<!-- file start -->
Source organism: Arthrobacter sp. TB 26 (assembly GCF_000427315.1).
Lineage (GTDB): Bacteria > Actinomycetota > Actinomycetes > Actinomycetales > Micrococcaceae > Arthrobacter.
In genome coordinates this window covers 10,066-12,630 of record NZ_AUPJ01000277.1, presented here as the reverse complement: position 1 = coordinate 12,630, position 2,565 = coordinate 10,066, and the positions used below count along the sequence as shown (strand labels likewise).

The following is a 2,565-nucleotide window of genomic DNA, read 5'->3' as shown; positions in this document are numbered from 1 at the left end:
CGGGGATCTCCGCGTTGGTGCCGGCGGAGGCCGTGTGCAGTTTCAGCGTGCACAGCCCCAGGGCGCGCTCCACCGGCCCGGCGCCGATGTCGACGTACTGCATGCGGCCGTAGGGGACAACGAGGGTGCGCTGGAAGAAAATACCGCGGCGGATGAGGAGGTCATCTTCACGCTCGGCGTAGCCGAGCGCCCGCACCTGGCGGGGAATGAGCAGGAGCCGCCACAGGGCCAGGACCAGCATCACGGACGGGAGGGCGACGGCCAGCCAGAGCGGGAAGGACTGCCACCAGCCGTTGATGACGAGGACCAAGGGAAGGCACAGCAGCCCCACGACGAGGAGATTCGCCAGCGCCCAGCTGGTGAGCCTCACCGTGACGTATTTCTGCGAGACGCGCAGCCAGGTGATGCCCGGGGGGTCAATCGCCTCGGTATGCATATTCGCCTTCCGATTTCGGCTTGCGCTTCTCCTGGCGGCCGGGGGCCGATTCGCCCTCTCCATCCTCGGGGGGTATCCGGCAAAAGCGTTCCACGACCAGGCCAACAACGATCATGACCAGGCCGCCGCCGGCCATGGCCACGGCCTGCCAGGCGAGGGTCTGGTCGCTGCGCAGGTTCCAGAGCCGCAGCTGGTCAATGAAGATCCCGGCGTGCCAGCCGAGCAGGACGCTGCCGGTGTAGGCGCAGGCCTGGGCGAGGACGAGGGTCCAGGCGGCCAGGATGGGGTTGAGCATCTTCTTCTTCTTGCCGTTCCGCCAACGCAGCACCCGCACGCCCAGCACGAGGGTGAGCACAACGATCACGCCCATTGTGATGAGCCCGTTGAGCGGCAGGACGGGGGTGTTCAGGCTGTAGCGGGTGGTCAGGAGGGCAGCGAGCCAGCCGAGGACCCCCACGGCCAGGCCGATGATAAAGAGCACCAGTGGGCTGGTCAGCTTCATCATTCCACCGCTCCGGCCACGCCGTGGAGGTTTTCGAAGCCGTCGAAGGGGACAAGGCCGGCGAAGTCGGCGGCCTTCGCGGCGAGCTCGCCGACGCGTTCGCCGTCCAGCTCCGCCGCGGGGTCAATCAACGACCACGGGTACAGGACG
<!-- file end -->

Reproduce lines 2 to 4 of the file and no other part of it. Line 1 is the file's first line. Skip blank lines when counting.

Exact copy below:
Lineage (GTDB): Bacteria > Actinomycetota > Actinomycetes > Actinomycetales > Micrococcaceae > Arthrobacter.
In genome coordinates this window covers 10,066-12,630 of record NZ_AUPJ01000277.1, presented here as the reverse complement: position 1 = coordinate 12,630, position 2,565 = coordinate 10,066, and the positions used below count along the sequence as shown (strand labels likewise).

The following is a 2,565-nucleotide window of genomic DNA, read 5'->3' as shown; positions in this document are numbered from 1 at the left end: